The tomato blight has luckily not devastated all the local tomato farms.
My friend Jane tells me a farmer near her country house upstate (Sullivan County) lost their entire field – 18,000 plants. To make matters worse, apparently the plants grow fine and you think everything is going to work out and you’re going to have this great crop then you wake up one morning to find them all infected.
I hope those poor farmers have insurance for a loss like that, although even as I type that I’m sure they don’t. Not an easy life farming.
Anyway, thankfully most of the farmers at the Green market have been lucky as tomatoes are everywhere, ranging in price from $2-$4:50 a pound.
Mostly this season I have been buying the less expensive field tomatoes (as opposed to the Heirlooms) , which have been very tasty. I have a huge bunch of them sitting in front of me now that I bought in order to make salsa that I was going to put up.
When I got them home I looked at dozens of recipes only to discover that the fresh salsa that I like so much doesn’t lend itself to canning. So I’m going to make another version for canning and made a batch of the fresh stuff and served it last night at a little dinner party we had here – it was a real crowd pleaser.
Corn and tomatoes are a classic combination, the corn this season has been sweet and lovely. Corn Cakes are easy, don’t require the oven and are delicious. I posted the recipe here a while back, in this version I added 1 cup of shredded sharp white cheddar cheese to the batter. You could also, instead of, or in addition to, melt cheddar cheese on top of the corn cake after you’ve fried them, if you’re feeling cheesy and don’t mind turning the broiler on in this heat.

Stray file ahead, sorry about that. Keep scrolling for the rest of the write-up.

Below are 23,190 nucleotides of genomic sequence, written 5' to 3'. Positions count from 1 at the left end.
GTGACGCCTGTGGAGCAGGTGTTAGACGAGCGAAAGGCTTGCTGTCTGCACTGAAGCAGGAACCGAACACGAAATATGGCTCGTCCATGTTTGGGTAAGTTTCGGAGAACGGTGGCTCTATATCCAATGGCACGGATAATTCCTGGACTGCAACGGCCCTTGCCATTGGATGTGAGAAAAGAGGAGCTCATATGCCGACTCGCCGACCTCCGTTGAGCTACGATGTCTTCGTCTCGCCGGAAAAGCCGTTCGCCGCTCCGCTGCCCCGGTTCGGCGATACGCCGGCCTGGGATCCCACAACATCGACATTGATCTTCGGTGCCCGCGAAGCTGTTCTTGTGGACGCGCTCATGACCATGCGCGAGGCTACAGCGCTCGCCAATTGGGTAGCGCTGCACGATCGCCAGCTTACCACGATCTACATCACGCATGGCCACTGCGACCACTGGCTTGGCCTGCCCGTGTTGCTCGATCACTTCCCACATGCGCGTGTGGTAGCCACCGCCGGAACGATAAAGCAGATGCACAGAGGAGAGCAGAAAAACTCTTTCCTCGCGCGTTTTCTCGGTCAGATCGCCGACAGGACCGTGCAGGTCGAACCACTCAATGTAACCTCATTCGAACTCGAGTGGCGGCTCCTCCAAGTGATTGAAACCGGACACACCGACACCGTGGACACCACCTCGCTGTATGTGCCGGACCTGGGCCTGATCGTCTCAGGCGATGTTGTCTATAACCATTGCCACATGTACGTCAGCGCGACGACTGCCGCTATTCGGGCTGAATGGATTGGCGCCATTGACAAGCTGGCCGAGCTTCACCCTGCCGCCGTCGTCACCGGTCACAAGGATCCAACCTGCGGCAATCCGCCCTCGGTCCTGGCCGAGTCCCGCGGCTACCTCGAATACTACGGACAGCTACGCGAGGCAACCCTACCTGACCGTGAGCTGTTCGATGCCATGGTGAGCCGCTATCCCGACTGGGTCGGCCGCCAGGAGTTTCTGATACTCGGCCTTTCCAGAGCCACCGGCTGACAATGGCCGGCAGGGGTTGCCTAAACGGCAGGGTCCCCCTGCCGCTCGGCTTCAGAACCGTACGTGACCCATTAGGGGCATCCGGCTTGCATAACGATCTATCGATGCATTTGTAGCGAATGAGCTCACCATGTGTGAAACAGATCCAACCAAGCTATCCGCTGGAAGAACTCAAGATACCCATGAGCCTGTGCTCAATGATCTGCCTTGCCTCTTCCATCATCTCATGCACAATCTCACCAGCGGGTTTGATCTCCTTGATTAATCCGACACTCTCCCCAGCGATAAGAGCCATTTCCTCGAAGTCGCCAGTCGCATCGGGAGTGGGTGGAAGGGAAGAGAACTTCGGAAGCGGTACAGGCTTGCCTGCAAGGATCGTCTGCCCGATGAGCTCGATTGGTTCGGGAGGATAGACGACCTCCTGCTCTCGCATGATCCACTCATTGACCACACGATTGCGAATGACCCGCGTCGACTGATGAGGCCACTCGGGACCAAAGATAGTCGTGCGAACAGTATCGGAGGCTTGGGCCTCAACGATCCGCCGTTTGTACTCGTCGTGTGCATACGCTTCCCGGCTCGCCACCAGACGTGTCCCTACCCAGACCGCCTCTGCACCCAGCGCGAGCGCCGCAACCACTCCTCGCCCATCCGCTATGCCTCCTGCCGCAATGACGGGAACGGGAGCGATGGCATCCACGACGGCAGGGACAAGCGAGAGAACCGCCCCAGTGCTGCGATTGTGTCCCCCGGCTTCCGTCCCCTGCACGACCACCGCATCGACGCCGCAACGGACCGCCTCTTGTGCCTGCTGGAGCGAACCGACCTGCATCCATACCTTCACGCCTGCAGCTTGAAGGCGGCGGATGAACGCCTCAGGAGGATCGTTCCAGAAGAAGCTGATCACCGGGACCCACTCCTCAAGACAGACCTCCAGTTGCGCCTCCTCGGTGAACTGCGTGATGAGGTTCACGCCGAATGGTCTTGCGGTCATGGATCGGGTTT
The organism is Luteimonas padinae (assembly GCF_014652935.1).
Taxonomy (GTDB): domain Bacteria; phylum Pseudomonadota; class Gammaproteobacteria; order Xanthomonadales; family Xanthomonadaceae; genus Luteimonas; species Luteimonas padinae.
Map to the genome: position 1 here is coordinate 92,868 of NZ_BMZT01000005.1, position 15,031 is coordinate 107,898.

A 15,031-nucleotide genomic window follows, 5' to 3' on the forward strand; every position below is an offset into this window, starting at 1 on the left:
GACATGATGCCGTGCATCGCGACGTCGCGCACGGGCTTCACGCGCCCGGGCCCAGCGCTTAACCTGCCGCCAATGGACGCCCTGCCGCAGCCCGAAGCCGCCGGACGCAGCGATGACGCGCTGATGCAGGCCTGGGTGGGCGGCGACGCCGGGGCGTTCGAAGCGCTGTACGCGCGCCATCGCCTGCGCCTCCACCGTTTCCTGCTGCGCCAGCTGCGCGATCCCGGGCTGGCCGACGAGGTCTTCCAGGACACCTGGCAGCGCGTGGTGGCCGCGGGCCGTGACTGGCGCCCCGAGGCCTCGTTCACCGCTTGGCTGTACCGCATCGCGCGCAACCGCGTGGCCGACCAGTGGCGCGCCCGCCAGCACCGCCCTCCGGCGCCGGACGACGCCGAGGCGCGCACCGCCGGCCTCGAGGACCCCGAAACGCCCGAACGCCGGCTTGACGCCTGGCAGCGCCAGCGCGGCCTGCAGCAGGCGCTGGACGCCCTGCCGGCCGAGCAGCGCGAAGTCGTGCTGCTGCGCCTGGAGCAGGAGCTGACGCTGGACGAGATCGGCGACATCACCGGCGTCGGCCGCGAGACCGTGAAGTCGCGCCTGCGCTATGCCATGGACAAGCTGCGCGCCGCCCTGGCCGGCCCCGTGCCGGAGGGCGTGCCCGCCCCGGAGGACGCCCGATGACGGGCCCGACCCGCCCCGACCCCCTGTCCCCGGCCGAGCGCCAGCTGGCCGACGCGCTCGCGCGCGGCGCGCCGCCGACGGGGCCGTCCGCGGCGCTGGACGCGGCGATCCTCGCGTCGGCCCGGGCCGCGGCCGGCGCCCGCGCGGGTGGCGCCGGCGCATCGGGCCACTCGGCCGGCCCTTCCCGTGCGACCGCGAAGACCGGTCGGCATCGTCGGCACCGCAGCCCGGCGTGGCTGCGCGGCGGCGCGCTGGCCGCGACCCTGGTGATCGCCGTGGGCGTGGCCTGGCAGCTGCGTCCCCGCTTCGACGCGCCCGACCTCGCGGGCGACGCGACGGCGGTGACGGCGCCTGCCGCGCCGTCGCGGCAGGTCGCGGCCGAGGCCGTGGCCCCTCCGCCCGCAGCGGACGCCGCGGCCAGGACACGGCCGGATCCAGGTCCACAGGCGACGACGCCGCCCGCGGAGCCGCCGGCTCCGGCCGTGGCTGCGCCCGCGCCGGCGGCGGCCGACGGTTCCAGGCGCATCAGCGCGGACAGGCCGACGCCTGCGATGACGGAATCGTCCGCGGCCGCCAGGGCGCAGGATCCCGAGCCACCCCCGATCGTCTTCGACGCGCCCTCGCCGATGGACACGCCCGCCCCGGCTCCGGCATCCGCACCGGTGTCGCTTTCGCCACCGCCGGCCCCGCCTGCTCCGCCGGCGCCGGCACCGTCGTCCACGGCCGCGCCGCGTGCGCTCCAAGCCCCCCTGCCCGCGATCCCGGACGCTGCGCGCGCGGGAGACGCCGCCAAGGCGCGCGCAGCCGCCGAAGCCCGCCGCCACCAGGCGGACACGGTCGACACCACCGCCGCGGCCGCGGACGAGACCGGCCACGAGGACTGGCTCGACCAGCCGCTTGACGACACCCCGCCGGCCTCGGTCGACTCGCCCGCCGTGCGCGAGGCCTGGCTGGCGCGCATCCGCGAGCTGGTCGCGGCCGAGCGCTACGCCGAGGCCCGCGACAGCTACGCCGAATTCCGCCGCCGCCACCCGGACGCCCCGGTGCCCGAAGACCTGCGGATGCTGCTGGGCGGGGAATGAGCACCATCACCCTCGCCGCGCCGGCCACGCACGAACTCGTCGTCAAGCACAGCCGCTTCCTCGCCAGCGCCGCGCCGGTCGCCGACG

Fresh Tomato Salsa
This is going to be a tad frustrating for those of you who require very specific measurements, so I apologize up front. Feel free to add or subtract as you see fit and remember to taste the salsa as you go along.
Chop 4 large tomatoes into a medium dice (mine was fairly rustic and chunky) and place in a large bowl (about 4 cups).
Stem, seed and finely dice 2-4 jalapeno peppers (or Serrano or any other hot pepper you like – I wear latex gloves when I do this to prevent rubbing hot pepper juice in my eye).
Add to the tomatoes.
If you are worried about the heat add a small amount, taste and add more as you like. Better to start with less…
Finely chop 1 large red onion and add it to the mix. Squeeze in the juice of 1 lime, stir in 2 teaspoons of ground cumin and 1/2 cup chopped cilantro (I use the stem and leaves), salt and black pepper to taste.
If you are trying to be local and limes aren’t part of your world try some apple cider vinegar, you may want to add a pinch of sugar if you do this.
I like to keep very simple recipes loose so you feel comfortable with the idea of changing it to better suit your taste. It’s more a suggestion than anything else.
I love cumin, some people don’t, if you do add the cumin you might want to try browning cumin seeds in a skillet and then grinding them up in a mortar and pestle (or coffee/spice grinder) instead of using cumin powder.
Some people think Cilantro tastes like soap – go figure – if one of them is going to be eating your salsa basil or parsley would both be good substitutes or don’t add any herb at all.
This Salsa can be made a day before and will sit in the fridge for about 3 days or maybe a little longer, but is best used within 24 hours of making.
Once you’ve fried up your corn cakes, you can either serve them on a platter with the salsa in a separate bowl and another bowl of thick yogurt or sour cream (I used a Three Corner Field Farm’s Sheep’s Milk yogurt). Or if you are feeling fancy make them into canapes: 1 or 2 corn cakes, a spoon full of salsa and a dollop of the cream of your choice, garnish with chopped cilantro or what ever herb you used.
These little suckers can be very filling, so be warned, less is more! Or you could make a very lovely meal of them, accompanied by a simple salad , some white wine, maybe a chunk of local cheese, some pate or smoked salmon, and a blueberry peach crumble to finish.
An easy, elegant, seasonal supper: voilà!